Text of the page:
America For Thought

Every Woman Is An Icon

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I’m reading An Object of Beauty by Steve Martin right now.  Yes, it’s the same Steve Martin that did the King Tut skit on SNL, The Jerk, and Planes, Trains, and Automobiles.  If you’re expecting that Martin when you crack open Object, you’ll be wonderfully disappointed.  Martin as a fiction author is intuitive, well-spoken, witty.  This isn’t The Jerk writing, it’s something closer to his character in It’s Complicated, the quiet and observant man finding voice.  Rather, it’s a story written by a man who can be both The Jerk and the unassuming architect.

I think I’m falling in love with Steve Martin.  But that’s a different blog entry.

One of the (many) socio-cultural observations made in Object is that in today’s world, the proliferation of artists and the expansion of the concept of what makes art has resulted in a flood of the aesthete’s world.  Not since Noah’s ark has this much inundation transformed the landscape into something vaguely reminiscent of old-world value schema, with a wholly original twist.  We live in a world where Warhol and de Kooning take up residence in the same buildings as Rembrandt and Vermeer.  Michelangelo and Pollock are in the same guidebook, if not the same gallery.  Duchamp, rascal that he was, is passé.  To understand him, you have to imagine living pre-Dada.  And who can really imagine that?

The same has happened to our icons.

For a healthy chunk of time – at least in the modern era – the everywoman and the everyman were heroes.  It geared up around World War II, when we recognized the value of being a good, contributing, purposeful citizen.  Forget keeping up with the Joneses; we were a nation of Joneses.  But then came the social media revolution, and now everyone can speak and be heard, at least among a smattering of peers.  We speak, not as one human being to another, nor even as one speaker to a room of erudite listeners.  We speak as soapbox-standing masters of observation and analysis.  We convey our ideas as if they were revelations, epiphanies, life-changing newly-revealed doctrine for the ages.  And all too often, we’re full of shit.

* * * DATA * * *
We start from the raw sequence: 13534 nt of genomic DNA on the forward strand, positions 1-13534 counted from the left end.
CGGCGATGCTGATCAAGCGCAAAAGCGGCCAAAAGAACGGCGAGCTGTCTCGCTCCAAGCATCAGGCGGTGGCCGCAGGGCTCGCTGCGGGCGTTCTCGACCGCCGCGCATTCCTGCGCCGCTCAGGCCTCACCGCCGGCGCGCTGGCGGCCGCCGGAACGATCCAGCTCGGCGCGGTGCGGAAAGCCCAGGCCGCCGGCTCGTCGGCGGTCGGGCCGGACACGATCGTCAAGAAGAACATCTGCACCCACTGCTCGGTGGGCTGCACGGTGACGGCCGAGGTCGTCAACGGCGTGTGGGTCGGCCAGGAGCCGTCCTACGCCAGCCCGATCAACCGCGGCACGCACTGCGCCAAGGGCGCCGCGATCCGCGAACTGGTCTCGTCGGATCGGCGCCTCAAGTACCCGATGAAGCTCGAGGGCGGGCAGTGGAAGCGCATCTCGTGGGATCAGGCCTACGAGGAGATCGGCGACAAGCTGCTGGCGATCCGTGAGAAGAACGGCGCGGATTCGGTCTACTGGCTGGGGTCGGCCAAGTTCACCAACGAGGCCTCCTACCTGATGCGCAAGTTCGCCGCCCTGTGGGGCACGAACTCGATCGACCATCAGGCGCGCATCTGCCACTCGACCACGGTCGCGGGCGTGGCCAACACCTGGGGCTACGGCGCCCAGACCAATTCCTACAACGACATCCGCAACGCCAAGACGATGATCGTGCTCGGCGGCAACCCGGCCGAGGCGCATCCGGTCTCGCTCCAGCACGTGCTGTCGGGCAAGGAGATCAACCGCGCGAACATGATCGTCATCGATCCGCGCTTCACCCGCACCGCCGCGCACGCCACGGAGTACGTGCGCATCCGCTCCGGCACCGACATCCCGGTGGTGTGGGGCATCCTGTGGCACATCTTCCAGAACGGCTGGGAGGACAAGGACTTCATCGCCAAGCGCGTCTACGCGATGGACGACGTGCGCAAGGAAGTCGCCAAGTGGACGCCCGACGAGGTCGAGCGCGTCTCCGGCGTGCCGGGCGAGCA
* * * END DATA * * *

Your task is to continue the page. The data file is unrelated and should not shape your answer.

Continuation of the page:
And yet, our little communication revolution has brought us a new possibility: hero status for every woman.  We needn’t restrict our cooing and study to the five Metro-Goldwin starlets currently on contract.  The First Lady is no longer a representative of all American women by default.  Every woman can be an icon.

You know what I mean.  Pull up your Pinterest account, your Google+ blogs, your Facebook Paper links, your Twitter feed.  How many women do you follow and listen to that 99% of your best friends – those in your constant life sphere – wouldn’t know if you referenced them?  We follow strangers anonymously, or not-so-anonymously, creating connections and comparisons to lives that won’t ever make a headline.  But they’re at the top of our social media feed, and they’re laying welcome fingerprints all over our lives.

There are downsides to this revolution, sure.  There will never be another Eleanor of Aquitaine, or Eleanor Roosevelt.  We’ve lost the Audrey effect.  But then again, I’ve gained Astrid, and Caroline Cakewise, and Anna Spiro.  Who have you gained?

#Low

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